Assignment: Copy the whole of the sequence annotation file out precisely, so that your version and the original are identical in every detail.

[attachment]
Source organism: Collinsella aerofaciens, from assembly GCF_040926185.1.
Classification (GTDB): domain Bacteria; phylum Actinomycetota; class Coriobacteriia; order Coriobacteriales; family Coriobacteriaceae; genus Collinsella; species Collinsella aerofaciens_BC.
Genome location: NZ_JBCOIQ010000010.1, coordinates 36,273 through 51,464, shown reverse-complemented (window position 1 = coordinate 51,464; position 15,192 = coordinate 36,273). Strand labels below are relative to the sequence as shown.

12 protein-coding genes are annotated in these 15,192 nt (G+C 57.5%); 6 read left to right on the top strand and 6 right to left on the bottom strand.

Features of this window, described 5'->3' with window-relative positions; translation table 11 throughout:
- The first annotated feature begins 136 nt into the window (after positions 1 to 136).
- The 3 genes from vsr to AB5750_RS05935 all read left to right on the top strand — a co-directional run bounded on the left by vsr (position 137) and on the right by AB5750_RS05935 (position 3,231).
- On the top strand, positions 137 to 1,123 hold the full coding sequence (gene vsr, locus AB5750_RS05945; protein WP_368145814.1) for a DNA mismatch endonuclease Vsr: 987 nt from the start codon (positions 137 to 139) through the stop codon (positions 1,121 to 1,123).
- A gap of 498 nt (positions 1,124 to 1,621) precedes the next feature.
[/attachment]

Source organism: Collinsella aerofaciens, from assembly GCF_040926185.1.
Classification (GTDB): domain Bacteria; phylum Actinomycetota; class Coriobacteriia; order Coriobacteriales; family Coriobacteriaceae; genus Collinsella; species Collinsella aerofaciens_BC.
Genome location: NZ_JBCOIQ010000010.1, coordinates 36,273 through 51,464, shown reverse-complemented (window position 1 = coordinate 51,464; position 15,192 = coordinate 36,273). Strand labels below are relative to the sequence as shown.

12 protein-coding genes are annotated in these 15,192 nt (G+C 57.5%); 6 read left to right on the top strand and 6 right to left on the bottom strand.

Features of this window, described 5'->3' with window-relative positions; translation table 11 throughout:
- The first annotated feature begins 136 nt into the window (after positions 1 to 136).
- The 3 genes from vsr to AB5750_RS05935 all read left to right on the top strand — a co-directional run bounded on the left by vsr (position 137) and on the right by AB5750_RS05935 (position 3,231).
- On the top strand, positions 137 to 1,123 hold the full coding sequence (gene vsr, locus AB5750_RS05945; protein WP_368145814.1) for a DNA mismatch endonuclease Vsr: 987 nt from the start codon (positions 137 to 139) through the stop codon (positions 1,121 to 1,123).
- A gap of 498 nt (positions 1,124 to 1,621) precedes the next feature.